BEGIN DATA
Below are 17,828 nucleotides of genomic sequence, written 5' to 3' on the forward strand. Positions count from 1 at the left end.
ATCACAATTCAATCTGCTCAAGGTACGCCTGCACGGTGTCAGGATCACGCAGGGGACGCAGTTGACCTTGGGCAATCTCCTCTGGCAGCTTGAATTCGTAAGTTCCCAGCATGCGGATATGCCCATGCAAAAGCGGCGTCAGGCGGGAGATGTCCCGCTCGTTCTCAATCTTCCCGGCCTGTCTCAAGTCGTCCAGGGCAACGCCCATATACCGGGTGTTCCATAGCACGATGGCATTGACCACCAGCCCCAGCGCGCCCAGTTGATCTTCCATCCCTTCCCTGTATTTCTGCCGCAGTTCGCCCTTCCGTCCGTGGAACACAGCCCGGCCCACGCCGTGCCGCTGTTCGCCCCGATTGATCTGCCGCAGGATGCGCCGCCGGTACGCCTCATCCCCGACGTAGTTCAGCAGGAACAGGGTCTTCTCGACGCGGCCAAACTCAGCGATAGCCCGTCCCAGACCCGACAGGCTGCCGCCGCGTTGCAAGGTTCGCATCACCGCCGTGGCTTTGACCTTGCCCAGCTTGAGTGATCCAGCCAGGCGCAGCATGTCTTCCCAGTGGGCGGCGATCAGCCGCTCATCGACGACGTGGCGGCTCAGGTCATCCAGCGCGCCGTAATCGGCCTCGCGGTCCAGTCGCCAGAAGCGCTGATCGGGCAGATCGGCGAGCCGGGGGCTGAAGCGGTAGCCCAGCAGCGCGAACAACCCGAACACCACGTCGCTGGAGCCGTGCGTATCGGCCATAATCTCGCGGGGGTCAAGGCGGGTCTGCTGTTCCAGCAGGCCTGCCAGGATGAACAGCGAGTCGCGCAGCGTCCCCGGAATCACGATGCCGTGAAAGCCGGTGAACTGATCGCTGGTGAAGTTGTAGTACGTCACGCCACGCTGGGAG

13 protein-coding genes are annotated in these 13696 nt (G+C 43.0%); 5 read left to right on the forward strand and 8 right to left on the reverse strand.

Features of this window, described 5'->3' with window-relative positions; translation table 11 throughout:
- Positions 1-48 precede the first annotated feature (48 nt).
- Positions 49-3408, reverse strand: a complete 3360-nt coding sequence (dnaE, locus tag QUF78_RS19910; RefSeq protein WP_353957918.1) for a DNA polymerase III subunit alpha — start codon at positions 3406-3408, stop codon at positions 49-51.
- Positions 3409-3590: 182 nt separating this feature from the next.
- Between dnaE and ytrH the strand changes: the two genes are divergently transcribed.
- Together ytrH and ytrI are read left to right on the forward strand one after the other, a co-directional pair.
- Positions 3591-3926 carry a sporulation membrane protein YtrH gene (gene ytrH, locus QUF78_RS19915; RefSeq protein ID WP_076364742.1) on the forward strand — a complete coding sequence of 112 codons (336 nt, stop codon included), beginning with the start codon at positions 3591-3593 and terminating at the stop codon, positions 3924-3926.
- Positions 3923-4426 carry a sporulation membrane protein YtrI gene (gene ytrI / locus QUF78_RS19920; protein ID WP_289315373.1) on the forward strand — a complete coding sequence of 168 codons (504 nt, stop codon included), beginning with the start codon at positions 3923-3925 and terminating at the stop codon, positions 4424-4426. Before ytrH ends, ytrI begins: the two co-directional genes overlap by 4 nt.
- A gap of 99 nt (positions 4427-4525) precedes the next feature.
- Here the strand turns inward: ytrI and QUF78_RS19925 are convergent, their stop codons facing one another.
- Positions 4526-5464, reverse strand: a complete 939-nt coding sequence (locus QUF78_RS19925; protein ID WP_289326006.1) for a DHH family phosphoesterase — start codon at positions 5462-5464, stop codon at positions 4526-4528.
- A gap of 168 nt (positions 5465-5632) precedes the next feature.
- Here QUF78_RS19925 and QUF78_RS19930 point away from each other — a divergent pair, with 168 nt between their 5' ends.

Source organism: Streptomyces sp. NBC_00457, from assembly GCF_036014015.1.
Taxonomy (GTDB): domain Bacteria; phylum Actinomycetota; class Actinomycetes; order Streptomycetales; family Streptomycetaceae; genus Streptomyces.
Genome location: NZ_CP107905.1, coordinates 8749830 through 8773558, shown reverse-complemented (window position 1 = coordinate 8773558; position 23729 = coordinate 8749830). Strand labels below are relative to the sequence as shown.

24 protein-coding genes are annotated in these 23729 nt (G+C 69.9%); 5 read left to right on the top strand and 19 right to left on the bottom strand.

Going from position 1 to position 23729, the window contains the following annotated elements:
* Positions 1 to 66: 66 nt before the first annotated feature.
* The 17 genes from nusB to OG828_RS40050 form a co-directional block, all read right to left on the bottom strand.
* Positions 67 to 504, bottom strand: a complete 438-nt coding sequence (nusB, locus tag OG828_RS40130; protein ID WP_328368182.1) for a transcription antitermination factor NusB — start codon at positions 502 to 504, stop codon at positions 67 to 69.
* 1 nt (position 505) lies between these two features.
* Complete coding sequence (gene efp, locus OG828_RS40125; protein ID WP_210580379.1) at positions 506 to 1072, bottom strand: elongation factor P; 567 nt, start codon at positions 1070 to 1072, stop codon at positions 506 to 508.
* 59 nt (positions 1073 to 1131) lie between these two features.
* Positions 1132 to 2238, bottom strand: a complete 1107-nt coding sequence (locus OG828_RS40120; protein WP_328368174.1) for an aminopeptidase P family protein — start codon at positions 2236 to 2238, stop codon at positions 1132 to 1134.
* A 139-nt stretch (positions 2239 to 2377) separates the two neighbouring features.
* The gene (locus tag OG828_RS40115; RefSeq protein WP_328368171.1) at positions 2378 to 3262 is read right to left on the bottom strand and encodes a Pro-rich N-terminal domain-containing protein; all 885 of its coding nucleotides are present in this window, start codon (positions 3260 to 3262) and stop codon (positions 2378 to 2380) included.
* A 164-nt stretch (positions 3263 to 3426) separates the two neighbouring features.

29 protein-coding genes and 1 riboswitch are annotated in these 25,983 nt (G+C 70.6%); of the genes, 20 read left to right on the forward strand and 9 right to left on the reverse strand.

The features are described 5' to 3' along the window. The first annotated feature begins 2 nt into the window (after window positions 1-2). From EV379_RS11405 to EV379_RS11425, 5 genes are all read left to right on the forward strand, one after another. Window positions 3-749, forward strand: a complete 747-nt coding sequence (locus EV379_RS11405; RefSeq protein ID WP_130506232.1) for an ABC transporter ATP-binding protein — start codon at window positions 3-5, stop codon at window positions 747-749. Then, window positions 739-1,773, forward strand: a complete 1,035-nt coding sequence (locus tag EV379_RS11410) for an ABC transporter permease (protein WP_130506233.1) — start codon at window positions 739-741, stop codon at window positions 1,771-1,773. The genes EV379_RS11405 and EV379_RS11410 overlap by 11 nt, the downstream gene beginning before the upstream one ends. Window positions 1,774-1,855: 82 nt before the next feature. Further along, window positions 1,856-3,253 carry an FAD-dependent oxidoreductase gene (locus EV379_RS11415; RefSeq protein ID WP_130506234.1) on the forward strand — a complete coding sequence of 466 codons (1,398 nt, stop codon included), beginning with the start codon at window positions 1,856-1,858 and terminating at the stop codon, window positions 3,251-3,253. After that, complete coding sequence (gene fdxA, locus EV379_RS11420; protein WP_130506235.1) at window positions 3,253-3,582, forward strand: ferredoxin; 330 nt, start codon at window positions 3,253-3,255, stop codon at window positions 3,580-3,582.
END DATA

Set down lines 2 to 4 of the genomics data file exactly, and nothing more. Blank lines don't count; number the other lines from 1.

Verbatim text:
ATCACAATTCAATCTGCTCAAGGTACGCCTGCACGGTGTCAGGATCACGCAGGGGACGCAGTTGACCTTGGGCAATCTCCTCTGGCAGCTTGAATTCGTAAGTTCCCAGCATGCGGATATGCCCATGCAAAAGCGGCGTCAGGCGGGAGATGTCCCGCTCGTTCTCAATCTTCCCGGCCTGTCTCAAGTCGTCCAGGGCAACGCCCATATACCGGGTGTTCCATAGCACGATGGCATTGACCACCAGCCCCAGCGCGCCCAGTTGATCTTCCATCCCTTCCCTGTATTTCTGCCGCAGTTCGCCCTTCCGTCCGTGGAACACAGCCCGGCCCACGCCGTGCCGCTGTTCGCCCCGATTGATCTGCCGCAGGATGCGCCGCCGGTACGCCTCATCCCCGACGTAGTTCAGCAGGAACAGGGTCTTCTCGACGCGGCCAAACTCAGCGATAGCCCGTCCCAGACCCGACAGGCTGCCGCCGCGTTGCAAGGTTCGCATCACCGCCGTGGCTTTGACCTTGCCCAGCTTGAGTGATCCAGCCAGGCGCAGCATGTCTTCCCAGTGGGCGGCGATCAGCCGCTCATCGACGACGTGGCGGCTCAGGTCATCCAGCGCGCCGTAATCGGCCTCGCGGTCCAGTCGCCAGAAGCGCTGATCGGGCAGATCGGCGAGCCGGGGGCTGAAGCGGTAGCCCAGCAGCGCGAACAACCCGAACACCACGTCGCTGGAGCCGTGCGTATCGGCCATAATCTCGCGGGGGTCAAGGCGGGTCTGCTGTTCCAGCAGGCCTGCCAGGATGAACAGCGAGTCGCGCAGCGTCCCCGGAATCACGATGCCGTGAAAGCCGGTGAACTGATCGCTGGTGAAGTTGTAGTACGTCACGCCACGCTGGGAG

13 protein-coding genes are annotated in these 13696 nt (G+C 43.0%); 5 read left to right on the forward strand and 8 right to left on the reverse strand.

Features of this window, described 5'->3' with window-relative positions; translation table 11 throughout: